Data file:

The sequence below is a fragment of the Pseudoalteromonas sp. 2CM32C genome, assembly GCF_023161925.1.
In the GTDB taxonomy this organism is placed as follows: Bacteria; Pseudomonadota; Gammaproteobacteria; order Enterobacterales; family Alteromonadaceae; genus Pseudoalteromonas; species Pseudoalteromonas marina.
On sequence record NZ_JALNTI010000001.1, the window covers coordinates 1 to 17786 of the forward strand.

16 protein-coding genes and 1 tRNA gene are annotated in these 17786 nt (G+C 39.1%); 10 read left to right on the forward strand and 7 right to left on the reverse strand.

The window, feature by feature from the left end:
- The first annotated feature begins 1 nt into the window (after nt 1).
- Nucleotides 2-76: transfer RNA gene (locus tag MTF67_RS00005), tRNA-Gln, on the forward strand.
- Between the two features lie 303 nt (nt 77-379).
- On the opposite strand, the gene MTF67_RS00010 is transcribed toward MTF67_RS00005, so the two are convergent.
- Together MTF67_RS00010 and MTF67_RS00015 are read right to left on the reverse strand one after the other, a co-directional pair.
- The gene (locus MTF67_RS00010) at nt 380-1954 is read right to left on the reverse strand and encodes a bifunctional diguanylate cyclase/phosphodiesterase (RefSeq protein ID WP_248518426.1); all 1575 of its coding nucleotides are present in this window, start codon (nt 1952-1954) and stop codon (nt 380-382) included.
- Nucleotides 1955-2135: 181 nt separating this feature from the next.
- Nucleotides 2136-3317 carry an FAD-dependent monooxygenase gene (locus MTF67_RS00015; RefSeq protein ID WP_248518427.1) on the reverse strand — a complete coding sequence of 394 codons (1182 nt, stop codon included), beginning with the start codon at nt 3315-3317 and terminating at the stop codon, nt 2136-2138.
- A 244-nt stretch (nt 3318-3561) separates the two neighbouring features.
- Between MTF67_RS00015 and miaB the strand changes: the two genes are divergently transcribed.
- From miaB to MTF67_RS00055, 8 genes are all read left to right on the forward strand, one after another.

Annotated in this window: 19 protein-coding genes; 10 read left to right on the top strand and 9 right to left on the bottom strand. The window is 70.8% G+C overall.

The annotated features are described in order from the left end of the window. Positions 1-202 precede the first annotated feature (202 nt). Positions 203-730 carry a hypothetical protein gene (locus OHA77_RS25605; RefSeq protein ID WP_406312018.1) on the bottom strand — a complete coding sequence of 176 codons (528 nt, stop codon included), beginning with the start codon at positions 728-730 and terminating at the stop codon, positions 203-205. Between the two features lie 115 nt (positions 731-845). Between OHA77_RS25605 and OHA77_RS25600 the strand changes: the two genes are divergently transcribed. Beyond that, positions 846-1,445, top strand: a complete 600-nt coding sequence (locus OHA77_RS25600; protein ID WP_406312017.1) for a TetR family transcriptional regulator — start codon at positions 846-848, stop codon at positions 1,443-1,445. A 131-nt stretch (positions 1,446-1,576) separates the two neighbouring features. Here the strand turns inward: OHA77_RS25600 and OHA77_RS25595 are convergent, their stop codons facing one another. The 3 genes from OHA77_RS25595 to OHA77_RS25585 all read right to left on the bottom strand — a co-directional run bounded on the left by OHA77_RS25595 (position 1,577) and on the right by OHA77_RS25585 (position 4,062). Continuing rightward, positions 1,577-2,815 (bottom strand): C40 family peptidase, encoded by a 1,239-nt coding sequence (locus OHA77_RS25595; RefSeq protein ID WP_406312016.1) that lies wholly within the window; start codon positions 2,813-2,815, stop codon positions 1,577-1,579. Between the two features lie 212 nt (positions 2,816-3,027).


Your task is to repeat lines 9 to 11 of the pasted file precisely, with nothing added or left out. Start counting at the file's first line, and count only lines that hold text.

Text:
- On the opposite strand, the gene MTF67_RS00010 is transcribed toward MTF67_RS00005, so the two are convergent.
- Together MTF67_RS00010 and MTF67_RS00015 are read right to left on the reverse strand one after the other, a co-directional pair.
- The gene (locus MTF67_RS00010) at nt 380-1954 is read right to left on the reverse strand and encodes a bifunctional diguanylate cyclase/phosphodiesterase (RefSeq protein ID WP_248518426.1); all 1575 of its coding nucleotides are present in this window, start codon (nt 1952-1954) and stop codon (nt 380-382) included.